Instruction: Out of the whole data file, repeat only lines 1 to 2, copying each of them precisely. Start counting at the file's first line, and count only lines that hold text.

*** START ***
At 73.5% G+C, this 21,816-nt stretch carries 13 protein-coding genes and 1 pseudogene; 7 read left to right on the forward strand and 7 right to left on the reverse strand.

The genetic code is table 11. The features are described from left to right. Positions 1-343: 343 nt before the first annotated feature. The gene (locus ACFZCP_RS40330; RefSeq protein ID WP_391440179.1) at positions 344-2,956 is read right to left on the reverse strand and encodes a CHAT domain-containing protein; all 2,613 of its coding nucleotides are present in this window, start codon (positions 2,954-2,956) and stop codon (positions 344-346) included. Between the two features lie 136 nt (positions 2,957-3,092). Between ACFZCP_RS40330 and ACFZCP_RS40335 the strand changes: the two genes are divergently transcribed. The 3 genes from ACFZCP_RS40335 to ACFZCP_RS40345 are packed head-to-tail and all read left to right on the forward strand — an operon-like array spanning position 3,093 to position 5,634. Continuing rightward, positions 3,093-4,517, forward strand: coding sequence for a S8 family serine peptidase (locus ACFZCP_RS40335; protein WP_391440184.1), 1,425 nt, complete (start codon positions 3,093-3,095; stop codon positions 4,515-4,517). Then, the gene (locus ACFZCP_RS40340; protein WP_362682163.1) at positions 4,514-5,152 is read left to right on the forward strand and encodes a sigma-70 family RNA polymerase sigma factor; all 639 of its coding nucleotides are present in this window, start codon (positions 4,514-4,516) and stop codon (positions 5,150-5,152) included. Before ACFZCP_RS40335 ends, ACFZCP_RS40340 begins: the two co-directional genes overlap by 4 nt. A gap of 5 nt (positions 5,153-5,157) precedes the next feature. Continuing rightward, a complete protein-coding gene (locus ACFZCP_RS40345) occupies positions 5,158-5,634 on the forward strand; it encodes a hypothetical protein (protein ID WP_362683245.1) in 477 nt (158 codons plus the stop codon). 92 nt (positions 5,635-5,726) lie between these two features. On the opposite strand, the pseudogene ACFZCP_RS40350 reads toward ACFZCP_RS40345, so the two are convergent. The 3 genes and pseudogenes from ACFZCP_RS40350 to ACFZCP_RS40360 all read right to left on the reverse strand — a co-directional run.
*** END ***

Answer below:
At 73.5% G+C, this 21,816-nt stretch carries 13 protein-coding genes and 1 pseudogene; 7 read left to right on the forward strand and 7 right to left on the reverse strand.

The genetic code is table 11. The features are described from left to right. Positions 1-343: 343 nt before the first annotated feature. The gene (locus ACFZCP_RS40330; RefSeq protein ID WP_391440179.1) at positions 344-2,956 is read right to left on the reverse strand and encodes a CHAT domain-containing protein; all 2,613 of its coding nucleotides are present in this window, start codon (positions 2,954-2,956) and stop codon (positions 344-346) included. Between the two features lie 136 nt (positions 2,957-3,092). Between ACFZCP_RS40330 and ACFZCP_RS40335 the strand changes: the two genes are divergently transcribed. The 3 genes from ACFZCP_RS40335 to ACFZCP_RS40345 are packed head-to-tail and all read left to right on the forward strand — an operon-like array spanning position 3,093 to position 5,634. Continuing rightward, positions 3,093-4,517, forward strand: coding sequence for a S8 family serine peptidase (locus ACFZCP_RS40335; protein WP_391440184.1), 1,425 nt, complete (start codon positions 3,093-3,095; stop codon positions 4,515-4,517). Then, the gene (locus ACFZCP_RS40340; protein WP_362682163.1) at positions 4,514-5,152 is read left to right on the forward strand and encodes a sigma-70 family RNA polymerase sigma factor; all 639 of its coding nucleotides are present in this window, start codon (positions 4,514-4,516) and stop codon (positions 5,150-5,152) included. Before ACFZCP_RS40335 ends, ACFZCP_RS40340 begins: the two co-directional genes overlap by 4 nt. A gap of 5 nt (positions 5,153-5,157) precedes the next feature. Continuing rightward, a complete protein-coding gene (locus ACFZCP_RS40345) occupies positions 5,158-5,634 on the forward strand; it encodes a hypothetical protein (protein ID WP_362683245.1) in 477 nt (158 codons plus the stop codon). 92 nt (positions 5,635-5,726) lie between these two features. On the opposite strand, the pseudogene ACFZCP_RS40350 reads toward ACFZCP_RS40345, so the two are convergent. The 3 genes and pseudogenes from ACFZCP_RS40350 to ACFZCP_RS40360 all read right to left on the reverse strand — a co-directional run.